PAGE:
What is also noticeable, if one compares the Irish war years to today’s reaction to terrorism, is the stance of the British government - particularly the hard-line stance taken by the Thatcher government that there would be no giving in to ‘terrorism’. Although there were calls for members of the public to look out for ‘suspicious packages’, the reaction of the British government spoke of confidence in what they believed in and a certainty of purpose. The IRA were a sophisticated and disciplined guerrilla movement, and their militaey campaign had a reasonably clear political aim - a united Ireland free of British rule. Compare that to the reaction to the seemingly aimless actions of the likes of the ‘shoe bomber’ or the suicide bombings in London in 2005. What we saw was a government with no sense of purpose, unable to do anything except knee-jerk reactions contributing towards what some describe as ‘The Politics of Fear’. Whereas previous governments tolerated the portrayal of Irish people as ‘thick’ or ‘murderers’, the reaction to 7/7 had government calling on the media to tone down any language that could be seen as racist or ‘Islamophobic’.


Throughout the war years, the military wing of the Republican movement, primarily through the Provisional IRA, were in the ascendency whilst the political wing, primarily through Sinn Féin, were largely there there to maintain the mandate for that military action, through propaganda and standing in elections. Its programme had a strong focus on local issues and as such, the ultimate aim of a united Ireland was less immediate. Whilst the Hunger Strikes proved a grave embarrassment for the British state, it reflected something of a stalemate for both sides who seemed to have exhausted most of their options. The bombing of the Grand Hotel in Brighton on 12 October 1984 by the IRA, struck at the heart of the Establishment where Thatcher and her cabinet members were holding their party conference. Less than a year later Thatcher signed the Anglo-Irish agreement.


The Brighton Bomb was a sharp reminder to the British establishment of its own vulnerability and added to the instability that Britain faced from the miner’s strike and inner city rioting - one of the backdrops to the Writing on the Wall festival. The degeneration of politics across Western democracies since the colapse of the Berlin Wall and the Soviet Union, was perhaps the bigger backrop to the peace process. The peace process has seen Sinn Féin take a central role, though probably more the case that Sinn Féin's partners have no big vision for a future and have scaled down their ambitions to the level of local politicking.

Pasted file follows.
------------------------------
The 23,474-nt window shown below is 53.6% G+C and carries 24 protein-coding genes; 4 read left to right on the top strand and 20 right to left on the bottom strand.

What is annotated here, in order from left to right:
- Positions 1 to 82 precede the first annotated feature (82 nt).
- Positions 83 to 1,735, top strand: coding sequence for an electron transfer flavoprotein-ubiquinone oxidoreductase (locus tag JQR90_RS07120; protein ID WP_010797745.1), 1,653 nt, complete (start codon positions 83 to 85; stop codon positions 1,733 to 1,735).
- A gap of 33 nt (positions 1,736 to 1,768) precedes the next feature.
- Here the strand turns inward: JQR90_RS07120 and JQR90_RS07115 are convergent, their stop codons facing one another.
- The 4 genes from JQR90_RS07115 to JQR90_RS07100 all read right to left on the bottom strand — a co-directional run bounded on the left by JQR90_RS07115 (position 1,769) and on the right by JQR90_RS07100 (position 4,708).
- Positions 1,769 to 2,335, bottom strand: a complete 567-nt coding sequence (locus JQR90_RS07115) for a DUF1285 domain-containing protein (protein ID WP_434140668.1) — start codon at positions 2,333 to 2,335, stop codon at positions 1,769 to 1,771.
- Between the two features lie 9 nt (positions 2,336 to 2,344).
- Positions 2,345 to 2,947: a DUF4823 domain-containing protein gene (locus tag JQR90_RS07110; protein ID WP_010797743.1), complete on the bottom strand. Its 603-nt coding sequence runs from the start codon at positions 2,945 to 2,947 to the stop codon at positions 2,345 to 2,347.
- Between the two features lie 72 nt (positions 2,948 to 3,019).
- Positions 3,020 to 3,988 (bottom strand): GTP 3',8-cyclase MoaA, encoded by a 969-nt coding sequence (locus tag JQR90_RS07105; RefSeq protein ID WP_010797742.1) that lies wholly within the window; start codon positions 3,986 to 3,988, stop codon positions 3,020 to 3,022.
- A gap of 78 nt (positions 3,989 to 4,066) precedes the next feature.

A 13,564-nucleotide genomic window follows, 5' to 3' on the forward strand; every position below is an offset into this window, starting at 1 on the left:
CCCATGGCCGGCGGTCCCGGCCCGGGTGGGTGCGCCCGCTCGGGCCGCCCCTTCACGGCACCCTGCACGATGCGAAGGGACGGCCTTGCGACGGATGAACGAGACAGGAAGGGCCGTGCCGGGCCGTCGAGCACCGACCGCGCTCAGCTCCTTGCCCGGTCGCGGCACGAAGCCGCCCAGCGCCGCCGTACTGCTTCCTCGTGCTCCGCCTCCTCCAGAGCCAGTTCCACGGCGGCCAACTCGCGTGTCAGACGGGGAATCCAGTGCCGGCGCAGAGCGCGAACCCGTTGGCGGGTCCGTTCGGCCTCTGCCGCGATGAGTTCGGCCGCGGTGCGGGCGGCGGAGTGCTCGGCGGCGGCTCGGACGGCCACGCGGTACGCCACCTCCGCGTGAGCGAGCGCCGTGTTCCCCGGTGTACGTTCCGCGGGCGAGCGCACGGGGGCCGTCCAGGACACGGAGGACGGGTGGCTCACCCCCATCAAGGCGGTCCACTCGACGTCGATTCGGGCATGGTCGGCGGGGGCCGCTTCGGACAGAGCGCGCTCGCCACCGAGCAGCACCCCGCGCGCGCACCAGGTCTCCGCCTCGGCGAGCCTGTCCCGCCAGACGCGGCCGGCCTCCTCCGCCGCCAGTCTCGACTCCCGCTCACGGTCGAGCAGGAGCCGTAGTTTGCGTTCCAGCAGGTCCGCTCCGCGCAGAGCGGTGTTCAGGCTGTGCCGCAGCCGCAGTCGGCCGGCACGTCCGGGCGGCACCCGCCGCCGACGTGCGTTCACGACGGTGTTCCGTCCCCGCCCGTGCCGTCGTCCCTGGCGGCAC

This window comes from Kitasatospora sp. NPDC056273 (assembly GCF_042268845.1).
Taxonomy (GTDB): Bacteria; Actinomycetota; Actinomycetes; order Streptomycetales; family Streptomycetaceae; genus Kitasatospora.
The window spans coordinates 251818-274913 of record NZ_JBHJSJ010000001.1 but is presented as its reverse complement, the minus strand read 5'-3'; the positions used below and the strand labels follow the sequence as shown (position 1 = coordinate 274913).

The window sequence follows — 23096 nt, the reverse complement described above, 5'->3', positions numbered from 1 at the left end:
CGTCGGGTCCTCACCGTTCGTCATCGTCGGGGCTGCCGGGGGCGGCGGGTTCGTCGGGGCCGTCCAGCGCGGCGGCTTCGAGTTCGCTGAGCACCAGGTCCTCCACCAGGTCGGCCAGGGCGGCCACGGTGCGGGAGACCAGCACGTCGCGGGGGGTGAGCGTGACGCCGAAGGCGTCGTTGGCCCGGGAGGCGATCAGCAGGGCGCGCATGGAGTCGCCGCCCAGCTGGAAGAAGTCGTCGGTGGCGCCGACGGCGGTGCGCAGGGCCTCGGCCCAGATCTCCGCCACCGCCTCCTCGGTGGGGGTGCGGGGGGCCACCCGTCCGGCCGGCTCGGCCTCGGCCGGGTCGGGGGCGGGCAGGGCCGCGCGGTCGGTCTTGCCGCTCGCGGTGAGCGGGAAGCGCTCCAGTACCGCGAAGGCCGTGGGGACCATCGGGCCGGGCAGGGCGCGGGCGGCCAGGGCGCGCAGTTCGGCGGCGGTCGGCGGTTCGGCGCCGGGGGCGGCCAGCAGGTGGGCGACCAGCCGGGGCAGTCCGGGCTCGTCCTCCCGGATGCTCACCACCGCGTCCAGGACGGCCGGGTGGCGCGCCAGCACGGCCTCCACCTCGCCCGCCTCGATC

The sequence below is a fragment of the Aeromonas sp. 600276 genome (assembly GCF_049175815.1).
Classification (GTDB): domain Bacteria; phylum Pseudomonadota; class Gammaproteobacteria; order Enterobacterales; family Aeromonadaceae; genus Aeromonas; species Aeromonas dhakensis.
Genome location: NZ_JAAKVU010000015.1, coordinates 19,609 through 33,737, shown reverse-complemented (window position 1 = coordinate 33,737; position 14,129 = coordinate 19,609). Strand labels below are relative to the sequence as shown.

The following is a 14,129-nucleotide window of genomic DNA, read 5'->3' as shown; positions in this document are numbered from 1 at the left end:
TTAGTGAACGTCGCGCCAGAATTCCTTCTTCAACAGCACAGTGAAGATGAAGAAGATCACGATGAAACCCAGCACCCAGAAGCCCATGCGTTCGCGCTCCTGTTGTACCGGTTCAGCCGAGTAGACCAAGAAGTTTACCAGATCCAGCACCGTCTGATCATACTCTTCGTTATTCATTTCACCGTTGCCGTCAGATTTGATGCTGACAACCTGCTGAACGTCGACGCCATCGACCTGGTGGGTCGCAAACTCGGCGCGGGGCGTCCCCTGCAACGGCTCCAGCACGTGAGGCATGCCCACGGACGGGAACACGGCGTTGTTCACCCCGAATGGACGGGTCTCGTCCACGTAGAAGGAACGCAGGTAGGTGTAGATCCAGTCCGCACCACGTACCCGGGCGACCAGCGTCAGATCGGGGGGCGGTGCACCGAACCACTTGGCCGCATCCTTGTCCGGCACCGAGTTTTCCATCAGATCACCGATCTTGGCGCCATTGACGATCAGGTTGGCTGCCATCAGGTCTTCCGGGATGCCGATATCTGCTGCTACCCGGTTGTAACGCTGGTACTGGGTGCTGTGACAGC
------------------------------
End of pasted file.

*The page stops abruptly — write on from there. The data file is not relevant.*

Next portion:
Recent events, particularly in Libya, have shown that people are still prepared to take up arms against oppression and will put their lives on the line for the cause of freedom and whilst those people may lack a clear political direction, there are actually few barriers to stop a movement, with clear political demands, arising out of the struggle. It is worth remembering that after the Wilson (Labour) government sent troops into Northern Ireland in 1969, the graffiti on the walls of Belfast was IRA=I Ran Away. It was through the struggle against the British backed Loyalist state that the nationalist community realised that there was no political solution and forced the IRA into waging a military campaign.


H3 brought back Bobby Sands' words on the matter:

“I believe and stand by the God-given right of the Irish nation to sovereign independence, and the right of any Irishman or woman to assert this right in armed revolution. That is why I am incarcerated, naked and tortured.”



Editors Note: Whilst we're on the subject of uprisings, the Manchester Salon is organising a discussion entitled The struggle for democracy in the Middle East and Africa, where Karl Sharro will introduce this discussion of recent developments and asking whether the Arab movements can survive western intervention? Tuesday 07 June.